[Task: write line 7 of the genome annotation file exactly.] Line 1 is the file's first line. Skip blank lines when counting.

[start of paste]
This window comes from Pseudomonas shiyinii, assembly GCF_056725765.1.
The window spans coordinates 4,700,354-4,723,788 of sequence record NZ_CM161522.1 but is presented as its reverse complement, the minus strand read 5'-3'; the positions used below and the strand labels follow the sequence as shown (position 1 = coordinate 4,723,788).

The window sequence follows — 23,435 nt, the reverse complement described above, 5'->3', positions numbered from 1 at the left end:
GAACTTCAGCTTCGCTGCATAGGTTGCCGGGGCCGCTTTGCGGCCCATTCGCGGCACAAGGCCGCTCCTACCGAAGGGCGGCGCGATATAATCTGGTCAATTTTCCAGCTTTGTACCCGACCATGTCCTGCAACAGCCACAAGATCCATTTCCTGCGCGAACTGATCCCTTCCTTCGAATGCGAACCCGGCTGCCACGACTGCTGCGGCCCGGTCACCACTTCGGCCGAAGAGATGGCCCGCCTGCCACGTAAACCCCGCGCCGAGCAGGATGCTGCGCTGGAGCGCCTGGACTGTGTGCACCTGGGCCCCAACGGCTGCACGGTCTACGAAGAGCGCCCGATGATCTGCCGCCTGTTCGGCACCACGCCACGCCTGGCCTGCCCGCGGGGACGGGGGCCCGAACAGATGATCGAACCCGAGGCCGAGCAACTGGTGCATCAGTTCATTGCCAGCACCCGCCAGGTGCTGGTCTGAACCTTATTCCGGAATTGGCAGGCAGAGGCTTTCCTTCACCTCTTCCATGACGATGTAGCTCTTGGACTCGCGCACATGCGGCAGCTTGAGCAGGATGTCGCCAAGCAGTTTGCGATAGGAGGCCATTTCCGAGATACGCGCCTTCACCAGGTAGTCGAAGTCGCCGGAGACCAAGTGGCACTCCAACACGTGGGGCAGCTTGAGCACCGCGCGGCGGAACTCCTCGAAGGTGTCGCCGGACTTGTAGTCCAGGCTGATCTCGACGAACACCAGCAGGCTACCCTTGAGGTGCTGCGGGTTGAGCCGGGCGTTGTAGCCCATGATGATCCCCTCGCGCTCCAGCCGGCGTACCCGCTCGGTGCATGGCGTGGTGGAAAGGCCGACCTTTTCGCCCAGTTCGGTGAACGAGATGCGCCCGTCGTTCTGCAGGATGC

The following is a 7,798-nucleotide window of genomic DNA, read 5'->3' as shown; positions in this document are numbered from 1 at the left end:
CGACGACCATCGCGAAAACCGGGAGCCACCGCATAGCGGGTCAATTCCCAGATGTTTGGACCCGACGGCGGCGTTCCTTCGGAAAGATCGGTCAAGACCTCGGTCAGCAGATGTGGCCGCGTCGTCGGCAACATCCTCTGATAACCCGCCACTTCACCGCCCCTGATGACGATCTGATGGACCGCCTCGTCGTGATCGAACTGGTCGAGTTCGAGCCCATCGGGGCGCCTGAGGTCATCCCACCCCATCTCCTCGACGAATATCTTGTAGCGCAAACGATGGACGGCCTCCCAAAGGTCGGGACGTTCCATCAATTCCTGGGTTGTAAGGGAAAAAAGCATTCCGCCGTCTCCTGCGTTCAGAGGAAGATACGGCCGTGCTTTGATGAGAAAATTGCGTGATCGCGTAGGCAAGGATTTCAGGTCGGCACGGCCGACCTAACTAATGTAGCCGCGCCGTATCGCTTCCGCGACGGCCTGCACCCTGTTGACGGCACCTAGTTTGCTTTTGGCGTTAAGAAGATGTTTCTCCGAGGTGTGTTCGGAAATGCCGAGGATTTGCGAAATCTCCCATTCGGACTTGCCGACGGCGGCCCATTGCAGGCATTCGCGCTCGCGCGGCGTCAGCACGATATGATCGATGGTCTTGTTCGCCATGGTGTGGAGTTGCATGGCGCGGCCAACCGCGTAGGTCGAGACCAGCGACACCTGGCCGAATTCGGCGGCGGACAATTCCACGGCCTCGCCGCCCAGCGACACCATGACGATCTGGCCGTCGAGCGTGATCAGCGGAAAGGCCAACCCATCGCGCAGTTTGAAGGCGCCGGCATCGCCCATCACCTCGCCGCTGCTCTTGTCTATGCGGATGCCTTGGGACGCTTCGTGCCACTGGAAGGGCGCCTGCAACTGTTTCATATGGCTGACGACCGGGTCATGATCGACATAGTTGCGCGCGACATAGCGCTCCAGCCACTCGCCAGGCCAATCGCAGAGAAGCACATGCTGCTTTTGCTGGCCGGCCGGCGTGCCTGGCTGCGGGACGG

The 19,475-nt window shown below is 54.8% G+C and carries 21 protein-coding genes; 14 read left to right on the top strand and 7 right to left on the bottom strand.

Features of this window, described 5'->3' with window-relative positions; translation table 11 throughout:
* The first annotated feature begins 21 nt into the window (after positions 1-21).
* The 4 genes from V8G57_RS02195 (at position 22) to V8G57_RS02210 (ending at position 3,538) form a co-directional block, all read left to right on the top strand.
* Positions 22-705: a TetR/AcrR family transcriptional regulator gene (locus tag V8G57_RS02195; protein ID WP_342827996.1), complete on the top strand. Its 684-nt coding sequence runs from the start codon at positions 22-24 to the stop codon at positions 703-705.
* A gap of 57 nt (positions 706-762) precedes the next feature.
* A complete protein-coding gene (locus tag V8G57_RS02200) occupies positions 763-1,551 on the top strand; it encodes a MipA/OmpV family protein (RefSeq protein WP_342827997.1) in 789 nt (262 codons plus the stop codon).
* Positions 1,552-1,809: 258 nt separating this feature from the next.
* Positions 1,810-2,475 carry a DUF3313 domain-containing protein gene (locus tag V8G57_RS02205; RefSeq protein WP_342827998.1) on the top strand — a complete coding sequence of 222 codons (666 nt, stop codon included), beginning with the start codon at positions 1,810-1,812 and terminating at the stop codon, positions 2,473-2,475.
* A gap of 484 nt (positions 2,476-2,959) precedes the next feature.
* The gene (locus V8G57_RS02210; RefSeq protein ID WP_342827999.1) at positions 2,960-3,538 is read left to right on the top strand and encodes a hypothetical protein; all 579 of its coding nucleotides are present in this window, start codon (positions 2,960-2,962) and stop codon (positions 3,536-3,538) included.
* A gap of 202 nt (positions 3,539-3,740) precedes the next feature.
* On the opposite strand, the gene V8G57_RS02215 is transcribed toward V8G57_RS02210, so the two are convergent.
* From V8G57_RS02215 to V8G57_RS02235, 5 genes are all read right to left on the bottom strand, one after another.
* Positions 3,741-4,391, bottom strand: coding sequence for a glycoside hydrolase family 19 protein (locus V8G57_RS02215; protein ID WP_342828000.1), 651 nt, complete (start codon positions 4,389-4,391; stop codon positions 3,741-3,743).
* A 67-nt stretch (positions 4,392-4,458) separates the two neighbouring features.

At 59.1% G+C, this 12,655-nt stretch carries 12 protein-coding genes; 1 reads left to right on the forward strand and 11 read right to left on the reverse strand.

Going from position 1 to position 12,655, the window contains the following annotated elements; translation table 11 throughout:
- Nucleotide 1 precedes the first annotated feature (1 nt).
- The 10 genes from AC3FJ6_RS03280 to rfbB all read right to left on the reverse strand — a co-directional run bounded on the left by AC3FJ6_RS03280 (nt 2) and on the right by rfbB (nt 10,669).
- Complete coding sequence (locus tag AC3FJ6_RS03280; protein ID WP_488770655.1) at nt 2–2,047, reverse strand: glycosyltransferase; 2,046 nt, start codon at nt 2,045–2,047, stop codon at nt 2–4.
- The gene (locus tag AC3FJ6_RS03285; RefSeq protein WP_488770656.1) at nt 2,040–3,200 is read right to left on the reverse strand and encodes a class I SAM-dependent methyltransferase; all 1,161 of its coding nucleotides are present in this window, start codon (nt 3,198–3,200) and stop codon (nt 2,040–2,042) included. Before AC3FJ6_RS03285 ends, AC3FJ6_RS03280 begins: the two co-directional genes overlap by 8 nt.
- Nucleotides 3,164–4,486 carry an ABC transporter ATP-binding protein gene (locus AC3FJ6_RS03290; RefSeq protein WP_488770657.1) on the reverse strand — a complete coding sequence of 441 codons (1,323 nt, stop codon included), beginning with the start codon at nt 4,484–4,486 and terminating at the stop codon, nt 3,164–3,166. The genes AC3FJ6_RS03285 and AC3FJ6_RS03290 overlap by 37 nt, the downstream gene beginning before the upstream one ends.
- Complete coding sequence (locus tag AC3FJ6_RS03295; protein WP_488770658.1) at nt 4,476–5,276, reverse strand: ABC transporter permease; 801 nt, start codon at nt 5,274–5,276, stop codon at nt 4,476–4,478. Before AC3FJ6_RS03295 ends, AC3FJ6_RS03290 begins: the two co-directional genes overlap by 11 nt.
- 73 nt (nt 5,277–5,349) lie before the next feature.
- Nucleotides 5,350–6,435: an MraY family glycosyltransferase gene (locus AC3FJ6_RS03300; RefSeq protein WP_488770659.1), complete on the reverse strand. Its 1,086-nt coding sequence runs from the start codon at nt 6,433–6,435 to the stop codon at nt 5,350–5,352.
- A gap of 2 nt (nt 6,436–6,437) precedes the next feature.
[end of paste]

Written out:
The 19,475-nt window shown below is 54.8% G+C and carries 21 protein-coding genes; 14 read left to right on the top strand and 7 right to left on the bottom strand.